||A Midsummer Night's Dream
|| Act IV,
The same. LYSANDER,
HELENA, and HERMIA lying asleep.
Enter TITANIA and BOTTOM;
PEASEBLOSSOM, COBWEB, MOTH, MUSTARDSEED,
and other Fairies attending; OBERON behind unseen
Come, sit thee down upon this flowery bed,
While I thy amiable cheeks do coy,
And stick musk-roses in thy sleek smooth head,
And kiss thy fair large ears, my gentle joy.
Scratch my head Peaseblossom. Where's Mounsieur Cobweb?
Mounsieur Cobweb, good Mounsieur, get you your weapons in your hand,
and kill me a red-hipped humble-bee on the top of a thistle; and, good Mounsieur, bring me
the honey-bag. Where's Mounsieur Mustardseed?
What's your will?
Nothing, good Mounsieur, but to help Cavalery Cobweb to scratch. I
must to the barber's, Monsieur; for methinks I am marvellous hairy about the face; and I
am such a tender ass, if my hair do but tickle me, I must scratch.
What, wilt thou hear some music, my sweet love?
I have a reasonable good ear in music. Let's have the tongs and the
Or say, sweet love, what thou desir'st to eat.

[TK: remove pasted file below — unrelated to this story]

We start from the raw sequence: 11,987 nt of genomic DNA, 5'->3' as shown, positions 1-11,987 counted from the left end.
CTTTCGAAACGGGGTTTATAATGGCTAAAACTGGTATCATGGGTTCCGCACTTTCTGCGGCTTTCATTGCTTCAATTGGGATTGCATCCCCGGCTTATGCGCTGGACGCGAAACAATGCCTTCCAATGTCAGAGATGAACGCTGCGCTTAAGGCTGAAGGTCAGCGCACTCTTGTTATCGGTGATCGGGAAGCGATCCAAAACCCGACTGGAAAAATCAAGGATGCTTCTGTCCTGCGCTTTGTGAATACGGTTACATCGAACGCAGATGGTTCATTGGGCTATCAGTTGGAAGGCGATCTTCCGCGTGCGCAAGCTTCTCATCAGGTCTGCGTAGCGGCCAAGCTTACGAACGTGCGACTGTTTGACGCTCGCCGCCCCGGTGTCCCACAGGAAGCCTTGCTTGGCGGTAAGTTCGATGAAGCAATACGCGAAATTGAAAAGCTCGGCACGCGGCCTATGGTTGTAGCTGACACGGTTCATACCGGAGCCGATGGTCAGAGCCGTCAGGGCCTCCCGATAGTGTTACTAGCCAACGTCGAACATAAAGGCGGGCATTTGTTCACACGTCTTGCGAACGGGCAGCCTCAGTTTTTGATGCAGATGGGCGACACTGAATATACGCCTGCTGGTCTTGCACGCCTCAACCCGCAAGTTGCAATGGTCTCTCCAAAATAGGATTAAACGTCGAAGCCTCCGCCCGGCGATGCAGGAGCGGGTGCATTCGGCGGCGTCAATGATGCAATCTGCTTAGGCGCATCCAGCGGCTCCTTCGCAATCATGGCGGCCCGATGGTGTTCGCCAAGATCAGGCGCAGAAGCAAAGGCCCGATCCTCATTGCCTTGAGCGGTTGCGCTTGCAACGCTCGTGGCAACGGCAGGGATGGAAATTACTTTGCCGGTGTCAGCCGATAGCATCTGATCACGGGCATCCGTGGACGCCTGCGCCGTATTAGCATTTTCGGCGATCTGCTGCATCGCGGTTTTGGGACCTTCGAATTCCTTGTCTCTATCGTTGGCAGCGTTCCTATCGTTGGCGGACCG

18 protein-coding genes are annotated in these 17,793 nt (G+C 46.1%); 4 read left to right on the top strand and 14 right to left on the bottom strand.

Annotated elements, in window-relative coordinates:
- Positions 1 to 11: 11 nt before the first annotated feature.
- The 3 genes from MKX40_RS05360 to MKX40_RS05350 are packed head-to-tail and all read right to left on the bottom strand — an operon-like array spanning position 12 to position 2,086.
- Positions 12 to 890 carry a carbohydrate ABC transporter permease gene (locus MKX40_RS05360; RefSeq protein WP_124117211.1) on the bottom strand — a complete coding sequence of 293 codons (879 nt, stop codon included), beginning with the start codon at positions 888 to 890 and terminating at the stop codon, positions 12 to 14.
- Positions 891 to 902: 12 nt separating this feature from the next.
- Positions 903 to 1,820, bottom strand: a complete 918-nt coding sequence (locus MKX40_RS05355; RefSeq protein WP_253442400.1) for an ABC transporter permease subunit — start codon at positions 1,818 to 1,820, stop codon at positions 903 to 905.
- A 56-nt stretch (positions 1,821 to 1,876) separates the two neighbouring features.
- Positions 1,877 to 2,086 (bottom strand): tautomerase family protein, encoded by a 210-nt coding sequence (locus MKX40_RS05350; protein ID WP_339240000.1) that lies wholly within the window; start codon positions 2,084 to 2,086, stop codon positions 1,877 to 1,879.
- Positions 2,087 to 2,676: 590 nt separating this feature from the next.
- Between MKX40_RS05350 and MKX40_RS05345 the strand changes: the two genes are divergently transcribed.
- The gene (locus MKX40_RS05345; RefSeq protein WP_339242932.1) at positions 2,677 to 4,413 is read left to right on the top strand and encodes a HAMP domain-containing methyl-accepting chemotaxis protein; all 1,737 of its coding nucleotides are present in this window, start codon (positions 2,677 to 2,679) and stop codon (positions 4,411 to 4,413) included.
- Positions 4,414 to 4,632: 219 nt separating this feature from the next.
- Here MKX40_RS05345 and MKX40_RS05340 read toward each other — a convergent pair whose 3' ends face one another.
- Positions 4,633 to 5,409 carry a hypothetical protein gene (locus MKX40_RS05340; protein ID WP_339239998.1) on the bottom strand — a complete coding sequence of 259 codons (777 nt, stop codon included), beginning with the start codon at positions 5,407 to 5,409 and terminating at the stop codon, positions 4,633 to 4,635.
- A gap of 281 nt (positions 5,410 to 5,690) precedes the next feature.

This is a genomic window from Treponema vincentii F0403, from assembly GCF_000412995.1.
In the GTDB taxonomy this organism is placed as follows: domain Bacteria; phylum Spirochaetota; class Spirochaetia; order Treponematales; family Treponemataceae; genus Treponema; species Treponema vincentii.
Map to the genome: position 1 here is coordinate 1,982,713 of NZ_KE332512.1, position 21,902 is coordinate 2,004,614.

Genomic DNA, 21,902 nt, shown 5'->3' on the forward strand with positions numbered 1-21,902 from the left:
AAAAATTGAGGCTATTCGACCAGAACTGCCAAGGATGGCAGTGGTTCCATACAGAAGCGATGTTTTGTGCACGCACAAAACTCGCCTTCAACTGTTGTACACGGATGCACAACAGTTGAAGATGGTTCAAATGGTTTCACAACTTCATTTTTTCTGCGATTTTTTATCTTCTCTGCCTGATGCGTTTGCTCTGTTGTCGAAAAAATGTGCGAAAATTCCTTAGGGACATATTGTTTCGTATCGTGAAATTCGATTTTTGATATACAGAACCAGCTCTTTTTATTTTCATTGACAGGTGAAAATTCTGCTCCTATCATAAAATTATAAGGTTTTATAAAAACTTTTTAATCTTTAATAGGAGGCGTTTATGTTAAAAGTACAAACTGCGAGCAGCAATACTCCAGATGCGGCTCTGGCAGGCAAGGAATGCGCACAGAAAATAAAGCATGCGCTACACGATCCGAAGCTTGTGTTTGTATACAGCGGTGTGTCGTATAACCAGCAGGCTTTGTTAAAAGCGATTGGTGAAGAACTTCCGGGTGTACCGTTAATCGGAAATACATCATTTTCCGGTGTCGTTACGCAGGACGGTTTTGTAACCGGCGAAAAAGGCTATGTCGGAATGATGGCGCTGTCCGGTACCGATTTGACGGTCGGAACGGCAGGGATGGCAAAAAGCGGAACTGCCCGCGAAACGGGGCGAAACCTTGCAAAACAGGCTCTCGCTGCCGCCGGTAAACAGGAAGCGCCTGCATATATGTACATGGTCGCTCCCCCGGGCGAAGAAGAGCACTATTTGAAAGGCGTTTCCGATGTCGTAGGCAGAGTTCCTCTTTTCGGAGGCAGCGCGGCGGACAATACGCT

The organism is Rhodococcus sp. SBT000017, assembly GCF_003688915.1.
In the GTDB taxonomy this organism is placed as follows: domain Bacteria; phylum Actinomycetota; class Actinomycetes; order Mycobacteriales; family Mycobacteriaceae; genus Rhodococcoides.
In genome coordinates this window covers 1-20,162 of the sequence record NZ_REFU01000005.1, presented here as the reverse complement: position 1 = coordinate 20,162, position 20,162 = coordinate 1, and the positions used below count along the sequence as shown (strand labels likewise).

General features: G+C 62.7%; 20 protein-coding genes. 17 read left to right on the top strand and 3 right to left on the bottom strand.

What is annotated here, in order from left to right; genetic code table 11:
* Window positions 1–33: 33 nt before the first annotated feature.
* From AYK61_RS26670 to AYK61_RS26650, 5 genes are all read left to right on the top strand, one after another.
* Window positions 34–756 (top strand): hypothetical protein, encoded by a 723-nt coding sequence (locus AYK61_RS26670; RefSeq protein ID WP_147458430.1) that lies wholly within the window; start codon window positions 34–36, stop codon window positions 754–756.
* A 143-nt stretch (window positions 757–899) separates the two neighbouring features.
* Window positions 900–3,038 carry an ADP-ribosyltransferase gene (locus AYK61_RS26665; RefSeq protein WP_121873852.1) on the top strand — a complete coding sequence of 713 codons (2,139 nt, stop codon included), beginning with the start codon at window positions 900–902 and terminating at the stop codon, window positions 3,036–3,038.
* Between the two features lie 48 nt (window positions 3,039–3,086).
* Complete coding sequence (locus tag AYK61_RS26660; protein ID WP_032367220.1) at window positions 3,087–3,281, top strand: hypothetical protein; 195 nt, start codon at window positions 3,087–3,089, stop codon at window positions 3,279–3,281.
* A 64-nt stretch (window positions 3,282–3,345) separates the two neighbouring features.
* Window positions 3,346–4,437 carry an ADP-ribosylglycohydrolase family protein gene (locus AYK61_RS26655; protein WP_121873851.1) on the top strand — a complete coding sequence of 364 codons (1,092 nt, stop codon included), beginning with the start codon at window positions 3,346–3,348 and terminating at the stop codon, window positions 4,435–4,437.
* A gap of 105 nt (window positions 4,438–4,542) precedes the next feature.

Truly, a peck of provender: I could munch your good dry oats.
Methinks I have a great desire to a bottle of hay: good hay, sweet hay, hath no fellow.
I have a venturous fairy that shall seek
The squirrel's hoard, and fetch thee new nuts.
I had rather have a handful or two of dried peas. But, I pray you,
let none of your people stir me; I have an exposition of sleep come upon me.
Sleep thou, and I will wind thee in my arms.
Fairies, begone, and be all ways away.
O, how I love thee! how I dote on thee!
Enter PUCK. OBERON comes forward
Welcome, good Robin. See'st thou this sweet sight?
Her dotage now I do begin to pity;
For, meeting her of late behind the wood,
I did ask of her her changeling child;
Which straight she gave me, and her fairy sent
To bear him to my bower in fairy land.
And now I have the boy, I will undo
This hateful imperfection of her eyes:
And, gentle Puck, take this transformèd scalp
From off the head of this Athenian swain;
That, he awaking when the other do,
May all to Athens back again repair
And think no more of this night's accidents
But as the fierce vexation of a dream.
But first I will release the fairy queen.
Be as thou wast wont to be;
See as thou wast wont to see:
Dian's bud o'er Cupid's flower
Hath such force and blessèd power.
Now, my Titania; wake you, my sweet queen.
My Oberon! what visions have I seen!
Methought I was enamour'd of an ass.
There lies your love.
How came these things to pass?
O, how mine eyes do loathe his visage now!